BC7 is pretty great and is incredibly versatile, and is probably the best choice in a wide variety of situations (Chris_F points out the exceptions well, but I'd just emphasize that when Chris_F says that "For some textures BC7 will be too large, so for that you will want BC1", he's not just talking about the amount of memory available, there's a very real performance benefit from reducing the amount of texture data that has to be thrown around, so I don't think BC1 will disappear too quick).
However, you touched upon it's main disadvantage in your original question, BC7s versatility is largely down to the fact you can choose from 8 different encoding schemes at a per block level, and many of these encoding schemes have many different partition tables and other options. This means an exhaustive BC7 encoder has to do similar work to a BC1 encoder but do it many hundreds of times. The result is that the time required to generate a decent quality BC7 compressed version of a texture is huge, it's very slow even with a compute shader to do the heavy lifting.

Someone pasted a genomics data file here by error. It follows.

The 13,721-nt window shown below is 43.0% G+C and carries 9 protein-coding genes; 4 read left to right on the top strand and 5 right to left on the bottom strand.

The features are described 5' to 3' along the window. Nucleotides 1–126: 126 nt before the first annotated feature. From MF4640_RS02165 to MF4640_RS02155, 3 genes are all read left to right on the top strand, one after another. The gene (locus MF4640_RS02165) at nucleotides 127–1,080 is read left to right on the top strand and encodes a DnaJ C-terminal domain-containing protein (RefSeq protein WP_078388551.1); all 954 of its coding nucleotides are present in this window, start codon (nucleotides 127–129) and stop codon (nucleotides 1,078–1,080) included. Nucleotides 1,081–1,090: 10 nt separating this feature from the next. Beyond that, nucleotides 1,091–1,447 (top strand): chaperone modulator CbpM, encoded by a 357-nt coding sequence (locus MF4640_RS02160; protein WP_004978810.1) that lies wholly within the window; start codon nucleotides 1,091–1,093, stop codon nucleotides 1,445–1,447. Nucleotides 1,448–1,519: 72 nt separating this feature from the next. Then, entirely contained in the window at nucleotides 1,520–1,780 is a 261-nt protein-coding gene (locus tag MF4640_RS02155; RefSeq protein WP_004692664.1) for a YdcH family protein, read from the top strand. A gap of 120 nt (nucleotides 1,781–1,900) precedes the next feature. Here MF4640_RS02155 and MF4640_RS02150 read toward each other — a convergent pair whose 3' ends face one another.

That said, I have no doubt though that those developing exclusively for hardware that supports BC7 (not very many people on PC yet!), will end up with the majority of their textures as BC7, especially if someone can put together a faster encoder with some clever heuristics to reduce the search space.